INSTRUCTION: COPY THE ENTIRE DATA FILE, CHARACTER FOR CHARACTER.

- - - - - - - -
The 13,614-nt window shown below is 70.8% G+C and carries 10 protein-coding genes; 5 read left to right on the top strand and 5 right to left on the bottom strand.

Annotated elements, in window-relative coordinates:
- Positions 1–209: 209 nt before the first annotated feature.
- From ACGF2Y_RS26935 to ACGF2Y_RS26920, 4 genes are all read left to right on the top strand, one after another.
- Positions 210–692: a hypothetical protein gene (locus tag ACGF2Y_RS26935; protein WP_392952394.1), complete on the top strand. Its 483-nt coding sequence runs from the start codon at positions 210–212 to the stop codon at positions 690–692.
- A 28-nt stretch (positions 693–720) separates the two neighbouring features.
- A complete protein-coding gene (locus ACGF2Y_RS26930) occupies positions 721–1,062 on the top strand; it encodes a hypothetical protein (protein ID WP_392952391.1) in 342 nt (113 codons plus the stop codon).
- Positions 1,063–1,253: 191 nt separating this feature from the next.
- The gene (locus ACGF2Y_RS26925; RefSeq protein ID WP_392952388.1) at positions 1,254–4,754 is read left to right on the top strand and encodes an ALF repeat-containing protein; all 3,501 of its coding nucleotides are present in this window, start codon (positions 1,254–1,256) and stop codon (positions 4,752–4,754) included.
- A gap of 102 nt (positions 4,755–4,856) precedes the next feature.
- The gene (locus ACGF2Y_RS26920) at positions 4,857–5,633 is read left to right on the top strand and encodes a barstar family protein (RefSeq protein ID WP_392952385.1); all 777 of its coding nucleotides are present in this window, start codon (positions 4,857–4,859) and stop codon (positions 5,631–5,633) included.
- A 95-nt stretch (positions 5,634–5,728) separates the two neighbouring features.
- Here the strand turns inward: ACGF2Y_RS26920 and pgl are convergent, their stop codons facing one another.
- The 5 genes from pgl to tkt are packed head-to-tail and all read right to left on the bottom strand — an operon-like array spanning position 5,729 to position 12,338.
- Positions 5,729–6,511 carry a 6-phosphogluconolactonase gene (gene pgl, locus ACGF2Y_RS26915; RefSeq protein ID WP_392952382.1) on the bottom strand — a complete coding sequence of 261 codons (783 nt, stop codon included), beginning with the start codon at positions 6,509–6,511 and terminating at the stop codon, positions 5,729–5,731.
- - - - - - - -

The 13,614-nt window shown below is 70.8% G+C and carries 10 protein-coding genes; 5 read left to right on the top strand and 5 right to left on the bottom strand.

Annotated elements, in window-relative coordinates:
- Positions 1–209: 209 nt before the first annotated feature.
- From ACGF2Y_RS26935 to ACGF2Y_RS26920, 4 genes are all read left to right on the top strand, one after another.
- Positions 210–692: a hypothetical protein gene (locus tag ACGF2Y_RS26935; protein WP_392952394.1), complete on the top strand. Its 483-nt coding sequence runs from the start codon at positions 210–212 to the stop codon at positions 690–692.
- A 28-nt stretch (positions 693–720) separates the two neighbouring features.
- A complete protein-coding gene (locus ACGF2Y_RS26930) occupies positions 721–1,062 on the top strand; it encodes a hypothetical protein (protein ID WP_392952391.1) in 342 nt (113 codons plus the stop codon).
- Positions 1,063–1,253: 191 nt separating this feature from the next.
- The gene (locus ACGF2Y_RS26925; RefSeq protein ID WP_392952388.1) at positions 1,254–4,754 is read left to right on the top strand and encodes an ALF repeat-containing protein; all 3,501 of its coding nucleotides are present in this window, start codon (positions 1,254–1,256) and stop codon (positions 4,752–4,754) included.
- A gap of 102 nt (positions 4,755–4,856) precedes the next feature.
- The gene (locus ACGF2Y_RS26920) at positions 4,857–5,633 is read left to right on the top strand and encodes a barstar family protein (RefSeq protein ID WP_392952385.1); all 777 of its coding nucleotides are present in this window, start codon (positions 4,857–4,859) and stop codon (positions 5,631–5,633) included.
- A 95-nt stretch (positions 5,634–5,728) separates the two neighbouring features.
- Here the strand turns inward: ACGF2Y_RS26920 and pgl are convergent, their stop codons facing one another.
- The 5 genes from pgl to tkt are packed head-to-tail and all read right to left on the bottom strand — an operon-like array spanning position 5,729 to position 12,338.
- Positions 5,729–6,511 carry a 6-phosphogluconolactonase gene (gene pgl, locus ACGF2Y_RS26915; RefSeq protein ID WP_392952382.1) on the bottom strand — a complete coding sequence of 261 codons (783 nt, stop codon included), beginning with the start codon at positions 6,509–6,511 and terminating at the stop codon, positions 5,729–5,731.